While she was a scholar and translator living in Beijing from 1978 to 1983, Christina Gilmartin interviewed Chinese revolutionaries who had worked to bring about social change at the beginning of the 20th century.
As one of the first US scholars to live in China, she was “a real pioneer,” said Gail Hershatter, professor of history at the University of California, Santa Cruz, who lived in China at the same time.
“People really trusted her,” Hershatter said. “They wanted to talk with her because they saw what kind of person she was.”
Dr. Gilmartin, coordinator of Asian studies and associate professor of history at Northeastern University, died of breast cancer in Massachusetts General Hospital on July 12. She was 65 and lived in Milton.
A translator, teacher, and writer, Dr. Gilmartin was an authority on 20th-century Chinese history, with a strong emphasis on women and gender.
Her research in China, Hershatter said, “was never about going into the archives. She got to know a lot of people who were involved in the revolution. They were a small fringe group at the time, trying to figure out how to make social change and to change their own lives.”
Hershatter said she “received messages from people all over the world” after news spread that Dr. Gilmartin had died.
‘She was an incomparably devoted and generous mentor to her students.’
“Lots of people have been writing long compositions in Chinese about what Chris meant to them,” she said. “You could publish a volume on their memories of her generosity and her warmth and her ability to connect with people.”
During her time in China, Dr. Gilmartin immersed herself in her surroundings.
When her son was born in Beijing in 1980, she hired a local woman to help care for him. For the next three years, she and her husband, Peter, spoke only Chinese in the house “in order that the nanny not be excluded from our conversations,” he said.
In an obituary remembrance, her son, Benjamin of Hong Kong, wrote that his mother’s work “made it clear that China’s revolution could not be understood in isolation from the social networks and desires of the people who made that revolution.”
Born Christina Kelley in New York City, Dr. Gilmartin grew up in Greenwich, Conn., where she developed an interest in China in high school when an English teacher assigned a report on Pearl S. Buck.
Marc Kelley of Mount Dora, Fla., said his older sister always loved to travel, perhaps because their parents “taught us that the world is a big place and the United States is just a small part of it.”
“Our mother always said the only way she could get Chris’s attention was to start the car,” he said.
Dr. Gilmartin graduated from Western College for Women in Ohio in 1968 with a degree in intercultural studies.
Later that year, she met Peter Gilmartin when they both volunteered for an Ohio congressional candidate. They married in 1970.
In 1986, she received a doctorate in 20th-century Chinese history from the University of Pennsylvania. Some of her doctoral work was completed while she was living and working in Beijing.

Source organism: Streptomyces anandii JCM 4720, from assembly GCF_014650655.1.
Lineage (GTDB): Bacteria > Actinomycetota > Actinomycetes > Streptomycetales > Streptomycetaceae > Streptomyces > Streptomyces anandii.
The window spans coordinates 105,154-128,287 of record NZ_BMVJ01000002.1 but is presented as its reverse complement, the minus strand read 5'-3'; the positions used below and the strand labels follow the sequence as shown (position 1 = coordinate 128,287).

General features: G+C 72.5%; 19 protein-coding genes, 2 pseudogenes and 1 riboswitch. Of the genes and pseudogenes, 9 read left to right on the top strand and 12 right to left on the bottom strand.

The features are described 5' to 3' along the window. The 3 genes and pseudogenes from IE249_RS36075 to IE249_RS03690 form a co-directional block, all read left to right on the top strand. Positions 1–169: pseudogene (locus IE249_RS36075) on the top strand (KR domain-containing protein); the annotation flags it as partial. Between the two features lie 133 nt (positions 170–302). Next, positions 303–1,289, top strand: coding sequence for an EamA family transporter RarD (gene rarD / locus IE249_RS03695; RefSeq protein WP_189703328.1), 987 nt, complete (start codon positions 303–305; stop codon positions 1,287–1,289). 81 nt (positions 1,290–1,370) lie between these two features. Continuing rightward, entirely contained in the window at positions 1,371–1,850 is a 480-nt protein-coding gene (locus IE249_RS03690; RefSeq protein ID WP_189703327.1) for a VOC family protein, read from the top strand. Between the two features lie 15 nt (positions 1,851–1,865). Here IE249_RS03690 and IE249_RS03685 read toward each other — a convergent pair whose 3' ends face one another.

She taught at the University of Houston before joining the history department at Northeastern in 1989.
Georges Van Den Abbeele, founding dean of the College of Social Sciences and Humanities at Northeastern, said in a statement that as a teacher, “she was an incomparably devoted and generous mentor to her students, nourishing them in their research and helping them polish their writing.”
“Graduate students flocked to her classes,” he added, noting that she was also an important mentor to junior faculty.
Dr. Gilmartin’s son said she frequently welcomed students visiting from China into her home.
In 1992, Hershatter said, Dr. Gilmartin led the coordination of a groundbreaking conference at Harvard University and Wellesley College that brought together women’s studies scholars from the United States, Europe, and China.
“She put enormous amounts of time and energy into making sure that everyone could have the kinds of conversation they need to have,” she said. “It was a really important moment because it got the conversation between Chinese and American academics going.”
Dr. Gilmartin’s book, “Engendering the Chinese Revolution: Radical Women, Communist Politics, and Mass Movements in the 1920s,” published in 1995, “made a major contribution to understanding the limits of the Chinese Communist Party’s efforts to reform gender relations during the revolution,” Van Den Abbeele said.
She also helped write and edit other books and published many articles in academic journals. At the time of her death, she was co-writing a book on efforts to reform rural China in the 1940s.
During her career, Dr. Gilmartin received fellowships from the Fulbright Foundation, the Ford Foundation, and the American Council of Learned Societies.
She was affiliated with the Graduate Consortium in Women’s Studies at the Radcliffe Institute for Advanced Study, and was a research associate and coordinator of the gender studies workshop at the Fairbank Center for Chinese Studies at Harvard University.
“Her life and her scholarship were not separate things,” said her friend Carma Hinton, a documentary filmmaker and professor of visual culture and Chinese studies at George Mason University in Virginia. “But she was not a careerist. She was a genuinely big-hearted and generous person. There was nothing fake about her. She was always thinking about other people.”
A service has been held for Dr. Gilmartin, who in addition to her husband, son, and brother, leaves a daughter, Elizabeth of Milton; a sister, Corrine Wagner of Charlestown; and a grandchild.
“She was soft-spoken, but very determined, and also very caring,” her brother said. “She really had it all.”